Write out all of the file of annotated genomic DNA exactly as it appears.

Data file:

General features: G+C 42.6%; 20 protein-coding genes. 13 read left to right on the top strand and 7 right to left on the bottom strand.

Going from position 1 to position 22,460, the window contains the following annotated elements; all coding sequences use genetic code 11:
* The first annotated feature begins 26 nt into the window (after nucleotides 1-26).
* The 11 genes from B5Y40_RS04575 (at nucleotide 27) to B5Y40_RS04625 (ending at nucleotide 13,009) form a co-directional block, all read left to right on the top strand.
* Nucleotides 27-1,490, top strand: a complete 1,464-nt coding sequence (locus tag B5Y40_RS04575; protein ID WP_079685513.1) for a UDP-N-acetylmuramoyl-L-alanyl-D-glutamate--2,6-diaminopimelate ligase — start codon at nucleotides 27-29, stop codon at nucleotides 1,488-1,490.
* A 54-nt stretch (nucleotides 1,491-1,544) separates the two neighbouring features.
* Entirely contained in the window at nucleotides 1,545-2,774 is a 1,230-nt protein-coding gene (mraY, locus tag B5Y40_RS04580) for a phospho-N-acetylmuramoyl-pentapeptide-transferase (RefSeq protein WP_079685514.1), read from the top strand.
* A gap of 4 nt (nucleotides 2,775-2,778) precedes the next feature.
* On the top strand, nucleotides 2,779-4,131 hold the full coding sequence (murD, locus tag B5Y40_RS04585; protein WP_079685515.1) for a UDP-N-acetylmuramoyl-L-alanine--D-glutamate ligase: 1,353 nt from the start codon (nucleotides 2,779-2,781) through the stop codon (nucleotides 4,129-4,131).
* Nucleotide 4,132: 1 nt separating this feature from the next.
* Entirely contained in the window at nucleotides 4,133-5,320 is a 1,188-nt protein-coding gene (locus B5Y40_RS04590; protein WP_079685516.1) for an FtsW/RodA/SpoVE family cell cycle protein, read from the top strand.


General features: G+C 42.6%; 20 protein-coding genes. 13 read left to right on the top strand and 7 right to left on the bottom strand.

Going from position 1 to position 22,460, the window contains the following annotated elements; all coding sequences use genetic code 11:
* The first annotated feature begins 26 nt into the window (after nucleotides 1-26).
* The 11 genes from B5Y40_RS04575 (at nucleotide 27) to B5Y40_RS04625 (ending at nucleotide 13,009) form a co-directional block, all read left to right on the top strand.
* Nucleotides 27-1,490, top strand: a complete 1,464-nt coding sequence (locus tag B5Y40_RS04575; protein ID WP_079685513.1) for a UDP-N-acetylmuramoyl-L-alanyl-D-glutamate--2,6-diaminopimelate ligase — start codon at nucleotides 27-29, stop codon at nucleotides 1,488-1,490.
* A 54-nt stretch (nucleotides 1,491-1,544) separates the two neighbouring features.
* Entirely contained in the window at nucleotides 1,545-2,774 is a 1,230-nt protein-coding gene (mraY, locus tag B5Y40_RS04580) for a phospho-N-acetylmuramoyl-pentapeptide-transferase (RefSeq protein WP_079685514.1), read from the top strand.
* A gap of 4 nt (nucleotides 2,775-2,778) precedes the next feature.
* On the top strand, nucleotides 2,779-4,131 hold the full coding sequence (murD, locus tag B5Y40_RS04585; protein WP_079685515.1) for a UDP-N-acetylmuramoyl-L-alanine--D-glutamate ligase: 1,353 nt from the start codon (nucleotides 2,779-2,781) through the stop codon (nucleotides 4,129-4,131).
* Nucleotide 4,132: 1 nt separating this feature from the next.
* Entirely contained in the window at nucleotides 4,133-5,320 is a 1,188-nt protein-coding gene (locus B5Y40_RS04590; protein WP_079685516.1) for an FtsW/RodA/SpoVE family cell cycle protein, read from the top strand.